Good God: The Theistic Foundations of Morality

Good God: The Theistic Foundations of Morality

Good God: The Theistic Foundations of Morality

Good God: The Theistic Foundations of Morality

Synopsis

This book aims to reinvigorate discussions of moral arguments for God's existence. To open this debate, Baggett and Walls argue that God's love and moral goodness are perfect, without defect, necessary, and recognizable. After integrating insights from the literature of both moral apologetics and theistic ethics, they defend theistic ethics against a variety of objections and, in so doing, bolster the case for the moral argument for God's existence. It is the intention of the authors to see this aspect of natural theology resume its rightful place of prominence, by showing how a worldview predicated on the God of both classical theism and historical Christian orthodoxy has more than adequate resources to answer the Euthyphro Dilemma, speak to the problem of evil, illumine natural law, and highlight the moral significance of the incarnation and resurrection of Christ. Ultimately, the authors argue, there is principled reason to believe that morality itself provides excellent reasons to look for a transcendent source of its authority and reality, and a source that is more than an abstract principle.

Excerpt

The topics of God and morality have been deeply connected throughout the history of philosophy, and the precise nature of this connection has been a source of lively debate for just as long. Both concepts raise issues of perennial importance for human life and our sense of our ultimate place in the world.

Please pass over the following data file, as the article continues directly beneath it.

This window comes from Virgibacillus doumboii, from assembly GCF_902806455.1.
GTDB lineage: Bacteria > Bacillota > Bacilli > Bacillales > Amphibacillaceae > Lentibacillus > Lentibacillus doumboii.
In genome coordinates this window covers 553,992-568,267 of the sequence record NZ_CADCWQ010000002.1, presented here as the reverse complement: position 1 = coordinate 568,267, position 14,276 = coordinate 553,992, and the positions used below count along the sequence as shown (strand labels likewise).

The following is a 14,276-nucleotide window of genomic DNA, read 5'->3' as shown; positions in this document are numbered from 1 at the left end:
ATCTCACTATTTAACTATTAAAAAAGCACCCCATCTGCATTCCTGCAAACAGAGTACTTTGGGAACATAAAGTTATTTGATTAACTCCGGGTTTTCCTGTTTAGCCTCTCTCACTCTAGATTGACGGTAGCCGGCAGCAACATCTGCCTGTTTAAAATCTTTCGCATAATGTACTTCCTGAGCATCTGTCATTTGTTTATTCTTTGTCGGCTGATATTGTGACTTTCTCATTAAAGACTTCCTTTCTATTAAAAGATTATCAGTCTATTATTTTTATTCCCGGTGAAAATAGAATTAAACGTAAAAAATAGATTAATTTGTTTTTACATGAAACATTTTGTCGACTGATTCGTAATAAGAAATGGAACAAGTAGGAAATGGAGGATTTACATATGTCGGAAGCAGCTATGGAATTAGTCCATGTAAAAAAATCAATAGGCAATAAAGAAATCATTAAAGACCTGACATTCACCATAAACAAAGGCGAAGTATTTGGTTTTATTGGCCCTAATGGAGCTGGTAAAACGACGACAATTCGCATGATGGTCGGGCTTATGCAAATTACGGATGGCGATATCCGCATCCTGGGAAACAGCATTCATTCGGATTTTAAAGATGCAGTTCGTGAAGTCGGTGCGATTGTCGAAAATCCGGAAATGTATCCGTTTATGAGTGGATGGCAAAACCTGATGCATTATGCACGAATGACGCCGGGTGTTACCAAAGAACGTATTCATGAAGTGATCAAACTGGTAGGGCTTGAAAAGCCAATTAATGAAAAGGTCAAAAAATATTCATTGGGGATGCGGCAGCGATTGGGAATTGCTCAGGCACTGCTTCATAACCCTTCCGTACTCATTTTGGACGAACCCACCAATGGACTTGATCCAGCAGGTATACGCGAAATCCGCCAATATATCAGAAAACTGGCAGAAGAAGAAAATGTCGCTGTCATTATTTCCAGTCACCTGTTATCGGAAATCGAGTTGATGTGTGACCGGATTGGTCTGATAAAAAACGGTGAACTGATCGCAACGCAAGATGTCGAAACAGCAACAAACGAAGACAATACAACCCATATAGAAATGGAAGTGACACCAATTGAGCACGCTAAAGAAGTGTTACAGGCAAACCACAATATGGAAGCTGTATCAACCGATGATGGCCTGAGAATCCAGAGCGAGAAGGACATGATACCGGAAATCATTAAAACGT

In recent years, questions about this connection have taken on additional weight. There’s been something ironically akin to an emotional camp-meeting style revival among contemporary intellectual critics of religion who, in a torrent of immensely popular books, have adopted the tone of an almost evangelical form of atheism, as odd as that might sound. They write with great panache and pointed argument against the truth and even basic reasonableness of religious belief, but the most salient feature of their recent work might be their high-pitched rhetoric of moral outrage.

These “new atheists” in all the major bookstore chains fervently urge their readers to adopt the view that any form of theism offering itself in the marketplace of actual religious ideas—whether in a temple, mosque, synagogue, or church—is false, irrational, and morally offensive. It’s especially this latter charge that seems to fuel the entire enterprise. in their appeal to readers, their rhetoric seems to rely on a fairly robust sense of moral good and evil, as well as right and wrong. in fact, their arguments appear to appeal both explicitly and implicitly to objective moral standards that, in their view, the . . .

Search by... Author
Show... All Results Primary Sources Peer-reviewed

Oops!

An unknown error has occurred. Please click the button below to reload the page. If the problem persists, please try again in a little while.